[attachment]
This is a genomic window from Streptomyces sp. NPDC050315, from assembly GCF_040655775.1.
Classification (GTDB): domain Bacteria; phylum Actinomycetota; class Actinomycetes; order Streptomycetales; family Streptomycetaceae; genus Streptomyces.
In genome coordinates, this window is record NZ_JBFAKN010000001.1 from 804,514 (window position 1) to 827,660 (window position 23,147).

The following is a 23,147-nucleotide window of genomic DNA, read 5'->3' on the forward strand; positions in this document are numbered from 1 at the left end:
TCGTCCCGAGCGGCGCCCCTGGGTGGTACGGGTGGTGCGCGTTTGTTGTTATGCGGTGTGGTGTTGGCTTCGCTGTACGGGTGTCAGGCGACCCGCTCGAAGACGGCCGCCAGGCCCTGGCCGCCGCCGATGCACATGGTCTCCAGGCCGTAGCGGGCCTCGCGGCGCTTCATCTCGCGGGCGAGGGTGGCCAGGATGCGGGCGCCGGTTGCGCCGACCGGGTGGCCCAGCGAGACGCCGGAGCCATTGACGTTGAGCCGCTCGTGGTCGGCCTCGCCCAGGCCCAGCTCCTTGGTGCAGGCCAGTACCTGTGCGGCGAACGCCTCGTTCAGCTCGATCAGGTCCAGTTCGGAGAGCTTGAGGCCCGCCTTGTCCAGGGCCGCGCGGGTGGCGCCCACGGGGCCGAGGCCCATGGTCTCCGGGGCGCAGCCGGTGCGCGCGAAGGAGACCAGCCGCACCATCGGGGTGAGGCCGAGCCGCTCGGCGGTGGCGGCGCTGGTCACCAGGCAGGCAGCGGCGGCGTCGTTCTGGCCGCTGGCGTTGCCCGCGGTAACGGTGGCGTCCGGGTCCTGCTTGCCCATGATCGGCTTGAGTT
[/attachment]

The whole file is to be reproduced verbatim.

This is a genomic window from Streptomyces sp. NPDC050315, from assembly GCF_040655775.1.
Classification (GTDB): domain Bacteria; phylum Actinomycetota; class Actinomycetes; order Streptomycetales; family Streptomycetaceae; genus Streptomyces.
In genome coordinates, this window is record NZ_JBFAKN010000001.1 from 804,514 (window position 1) to 827,660 (window position 23,147).

The following is a 23,147-nucleotide window of genomic DNA, read 5'->3' on the forward strand; positions in this document are numbered from 1 at the left end:
TCGTCCCGAGCGGCGCCCCTGGGTGGTACGGGTGGTGCGCGTTTGTTGTTATGCGGTGTGGTGTTGGCTTCGCTGTACGGGTGTCAGGCGACCCGCTCGAAGACGGCCGCCAGGCCCTGGCCGCCGCCGATGCACATGGTCTCCAGGCCGTAGCGGGCCTCGCGGCGCTTCATCTCGCGGGCGAGGGTGGCCAGGATGCGGGCGCCGGTTGCGCCGACCGGGTGGCCCAGCGAGACGCCGGAGCCATTGACGTTGAGCCGCTCGTGGTCGGCCTCGCCCAGGCCCAGCTCCTTGGTGCAGGCCAGTACCTGTGCGGCGAACGCCTCGTTCAGCTCGATCAGGTCCAGTTCGGAGAGCTTGAGGCCCGCCTTGTCCAGGGCCGCGCGGGTGGCGCCCACGGGGCCGAGGCCCATGGTCTCCGGGGCGCAGCCGGTGCGCGCGAAGGAGACCAGCCGCACCATCGGGGTGAGGCCGAGCCGCTCGGCGGTGGCGGCGCTGGTCACCAGGCAGGCAGCGGCGGCGTCGTTCTGGCCGCTGGCGTTGCCCGCGGTAACGGTGGCGTCCGGGTCCTGCTTGCCCATGATCGGCTTGAGTT